We started the K42 project more than ten years ago with the ambitious goal of developing an operating system for next-generation hardware that would be widely valued and thus widely used. Based on the premise that current operating systems were not designed to be scalable, customizable, or maintainable, we set forth to rectify that by applying proven techniques from other disciplines to operating systems and by developing additional innovative mechanisms.
Now, ten year later, K42 is used by ten or so universities and national labs for research purposes, not ten million information technology departments desiring better everyday computing platforms. As a presentation to the primary operating systems community we provide an examination from two different perspectives as to what went right and what went wrong. First, we concentrate on what technology worked well and why, and what technology failed or caused undue difficulties, and why. Second, based on that experience, we provide our thoughts on the state and direction of the OS community at large.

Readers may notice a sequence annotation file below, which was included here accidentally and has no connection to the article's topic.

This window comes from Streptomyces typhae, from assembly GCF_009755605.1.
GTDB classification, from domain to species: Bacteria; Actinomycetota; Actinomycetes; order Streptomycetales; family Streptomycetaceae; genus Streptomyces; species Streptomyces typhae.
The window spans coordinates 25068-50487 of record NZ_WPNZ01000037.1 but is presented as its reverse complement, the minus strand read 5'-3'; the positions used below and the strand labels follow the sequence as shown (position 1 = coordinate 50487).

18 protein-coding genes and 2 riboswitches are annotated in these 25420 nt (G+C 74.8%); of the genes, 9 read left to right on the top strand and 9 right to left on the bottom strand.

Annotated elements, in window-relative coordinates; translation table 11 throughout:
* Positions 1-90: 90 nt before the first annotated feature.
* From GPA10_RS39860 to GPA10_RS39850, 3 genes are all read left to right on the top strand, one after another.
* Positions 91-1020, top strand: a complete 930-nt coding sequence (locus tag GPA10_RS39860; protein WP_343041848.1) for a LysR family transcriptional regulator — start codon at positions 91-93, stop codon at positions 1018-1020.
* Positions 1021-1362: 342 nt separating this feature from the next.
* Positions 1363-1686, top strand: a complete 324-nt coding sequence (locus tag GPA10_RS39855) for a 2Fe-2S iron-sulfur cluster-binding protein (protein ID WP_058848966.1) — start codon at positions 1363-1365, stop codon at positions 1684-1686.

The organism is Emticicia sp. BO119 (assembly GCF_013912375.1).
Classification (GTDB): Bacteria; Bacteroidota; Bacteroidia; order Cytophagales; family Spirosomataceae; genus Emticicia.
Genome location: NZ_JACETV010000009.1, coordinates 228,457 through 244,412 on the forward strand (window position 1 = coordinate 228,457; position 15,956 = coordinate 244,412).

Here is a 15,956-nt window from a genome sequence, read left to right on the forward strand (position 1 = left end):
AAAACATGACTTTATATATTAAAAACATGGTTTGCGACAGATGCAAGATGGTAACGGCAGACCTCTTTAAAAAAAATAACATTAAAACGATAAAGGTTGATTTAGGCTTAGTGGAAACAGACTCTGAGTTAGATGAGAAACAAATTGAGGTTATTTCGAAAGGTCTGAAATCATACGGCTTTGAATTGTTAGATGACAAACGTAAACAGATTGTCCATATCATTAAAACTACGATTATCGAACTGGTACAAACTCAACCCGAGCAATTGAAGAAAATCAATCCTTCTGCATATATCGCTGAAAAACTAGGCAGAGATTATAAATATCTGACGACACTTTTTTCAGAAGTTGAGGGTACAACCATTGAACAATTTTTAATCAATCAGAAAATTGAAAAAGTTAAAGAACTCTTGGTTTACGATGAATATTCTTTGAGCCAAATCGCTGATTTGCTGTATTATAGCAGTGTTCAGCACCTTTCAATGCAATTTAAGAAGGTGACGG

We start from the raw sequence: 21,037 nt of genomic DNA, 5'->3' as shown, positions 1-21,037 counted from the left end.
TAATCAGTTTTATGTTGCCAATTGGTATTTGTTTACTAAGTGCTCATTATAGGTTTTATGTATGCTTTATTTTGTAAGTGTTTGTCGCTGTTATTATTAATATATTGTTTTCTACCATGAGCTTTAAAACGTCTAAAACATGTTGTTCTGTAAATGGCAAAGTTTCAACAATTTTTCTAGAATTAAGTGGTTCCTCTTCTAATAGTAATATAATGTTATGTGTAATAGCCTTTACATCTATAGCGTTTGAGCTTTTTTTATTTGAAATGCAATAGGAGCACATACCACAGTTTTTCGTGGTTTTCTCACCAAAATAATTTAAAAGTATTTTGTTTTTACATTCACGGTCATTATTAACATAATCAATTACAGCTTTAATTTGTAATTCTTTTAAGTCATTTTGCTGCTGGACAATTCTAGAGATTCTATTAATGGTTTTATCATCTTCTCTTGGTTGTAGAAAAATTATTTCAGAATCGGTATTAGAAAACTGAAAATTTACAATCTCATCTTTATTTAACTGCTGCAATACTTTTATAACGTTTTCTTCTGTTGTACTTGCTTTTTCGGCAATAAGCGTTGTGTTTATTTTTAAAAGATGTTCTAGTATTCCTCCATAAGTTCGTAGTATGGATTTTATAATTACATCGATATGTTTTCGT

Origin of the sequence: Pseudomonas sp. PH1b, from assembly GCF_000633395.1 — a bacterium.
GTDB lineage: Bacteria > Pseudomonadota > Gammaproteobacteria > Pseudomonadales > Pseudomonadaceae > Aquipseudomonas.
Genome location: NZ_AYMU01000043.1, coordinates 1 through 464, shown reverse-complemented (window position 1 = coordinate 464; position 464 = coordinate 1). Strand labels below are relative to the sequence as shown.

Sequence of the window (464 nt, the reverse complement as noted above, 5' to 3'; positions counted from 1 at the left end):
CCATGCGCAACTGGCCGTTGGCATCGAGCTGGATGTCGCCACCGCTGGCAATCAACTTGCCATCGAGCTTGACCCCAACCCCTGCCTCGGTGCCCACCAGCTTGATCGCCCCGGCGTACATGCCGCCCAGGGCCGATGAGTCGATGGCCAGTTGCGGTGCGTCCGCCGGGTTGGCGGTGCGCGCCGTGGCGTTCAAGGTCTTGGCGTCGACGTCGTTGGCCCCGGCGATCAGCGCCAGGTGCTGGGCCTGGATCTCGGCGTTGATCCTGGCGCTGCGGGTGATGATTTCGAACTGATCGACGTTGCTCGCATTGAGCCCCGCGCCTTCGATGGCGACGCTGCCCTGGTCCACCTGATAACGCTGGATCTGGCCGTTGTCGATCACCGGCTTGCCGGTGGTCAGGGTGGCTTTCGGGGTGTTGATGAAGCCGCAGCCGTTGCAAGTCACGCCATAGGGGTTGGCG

To be clear, this paper is neither a results paper nor an overview paper; we refer to other papers for background material. Rather, it is an exploration by researchers with experience with at least six different previous operating systems of the merit of technologies investigated in K42, and an extrapolation of the implications of that experience to the wider operating system community.